Edit: Well, **** you’re right. Turns out directions work differently than I expected, all lerping does is slow the movement speed in that direction down, not the rotational direction the character faces. I want to handle the rotation of the direction, not the magnitude.

``````
FVector DesiredDirection = FRotationMatrix(Rotation).GetScaledAxis(EAxis::X) * XAxis + FRotationMatrix(Rotation).GetScaledAxis(EAxis::Y) * StrafeValue;
FVector CombinedDirection = FMath::VInterpConstantTo(CombinedDirection, DesiredDirection, DeltaTime, 6);

``````

I thought it would be more like a rotation, I was expecting it to be like the character is rotated to face one direction, then by slowing it down it would run and turn slower to another direction. Instead it just runs slower, but still in the same direction. Now I’m not sure how to approach this at all.
Perhaps I need to create my own version of the AddMovementInput function?

Someone elsewhere suggested the “Atan2” function, perhaps I should look into that.

Edit2: Your suggestion to interpolate the inputs first sort of gets me halfway there. But I’m trying to interpolate the direction the character runs towards, not the speed it moves at and I want to directional controls to work in a circle, rather than a linear X + Y direction. (So that if the player turns 180 degrees, it will also run forwards, diagonal forwards, sideways, diagonal backwards, then back, in a smooth turning motion) Hence why I tried to do it with the direction instead.

I guess what I am looking for then is a way to get the X and Y direction by using a rotator instead of getting them directly from the input, and instead use the input to calculate the rotation?

I get the impression that you misinterpret what AddMovementInput does or rather is supposed to do. The function is just there to tell you what controller’s input is or at a higher level, “What button on the keyboard did the user press?”. The way you calculate that input it is relative to the view but you could also just take e.g. XValue directly to get the absolute direction. In any case these values are not really meant to be interpolated or fiddled with too much. What you want to do would traditionally be handled within a physics function for the movement. You could take a look into the character movement component into the function CalcVelocity to get a basic idea of how to use an input vector (I think they call it Acceleration there). Giving something “weight” requires you to do approriate physics calculations which is usually done by calculating a velocity for the object (taking external forces and input acceleration into account). It is not as simple as just interpolating between a few input values.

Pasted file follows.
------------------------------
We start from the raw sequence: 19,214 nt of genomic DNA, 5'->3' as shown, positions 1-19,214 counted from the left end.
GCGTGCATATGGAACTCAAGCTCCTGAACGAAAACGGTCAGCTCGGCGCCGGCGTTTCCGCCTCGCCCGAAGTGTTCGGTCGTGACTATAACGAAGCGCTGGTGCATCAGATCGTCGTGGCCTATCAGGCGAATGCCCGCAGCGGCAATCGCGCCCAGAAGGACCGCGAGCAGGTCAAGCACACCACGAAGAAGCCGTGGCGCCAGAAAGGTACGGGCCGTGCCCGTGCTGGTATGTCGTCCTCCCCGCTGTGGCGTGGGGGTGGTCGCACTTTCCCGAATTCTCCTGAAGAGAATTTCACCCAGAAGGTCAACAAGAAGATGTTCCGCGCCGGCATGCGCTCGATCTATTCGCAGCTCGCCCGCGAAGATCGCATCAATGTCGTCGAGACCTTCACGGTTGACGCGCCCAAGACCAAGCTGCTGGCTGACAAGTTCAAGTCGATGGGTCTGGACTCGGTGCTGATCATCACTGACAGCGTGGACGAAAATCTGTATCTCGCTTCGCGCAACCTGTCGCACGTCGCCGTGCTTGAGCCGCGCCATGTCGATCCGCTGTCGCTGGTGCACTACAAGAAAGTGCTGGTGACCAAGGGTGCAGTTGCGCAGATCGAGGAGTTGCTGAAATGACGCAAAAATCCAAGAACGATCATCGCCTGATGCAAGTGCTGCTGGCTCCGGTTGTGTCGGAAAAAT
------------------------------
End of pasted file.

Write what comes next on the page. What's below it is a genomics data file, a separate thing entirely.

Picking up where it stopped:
Yeah, I started here because I was thinking I could translate the player x/y input into a circular rotation. Seems like AddMovementInput just doesn’t work like I was hoping.

Oh, I am not looking to implement actual physics (unless that turns out to actually be easier), but rather simulate weight and acceleration simply by interpolating the character’s moving direction a bit.

But I’ll see if I can make some more sense of the Character Movement component, but I struggled to get a good sense of how the input is being used in the end. But I’ll keep looking.

Edit: I have an idea! Currently it seems like movement direction is purely based on input and the character just rotates towards that direction indendently.
Is it possible to make the movement take the character’s rotation into account, so that while the character rotates, it also moves in that direction, instead of being purely based on input direction and camera, and ignoring the character.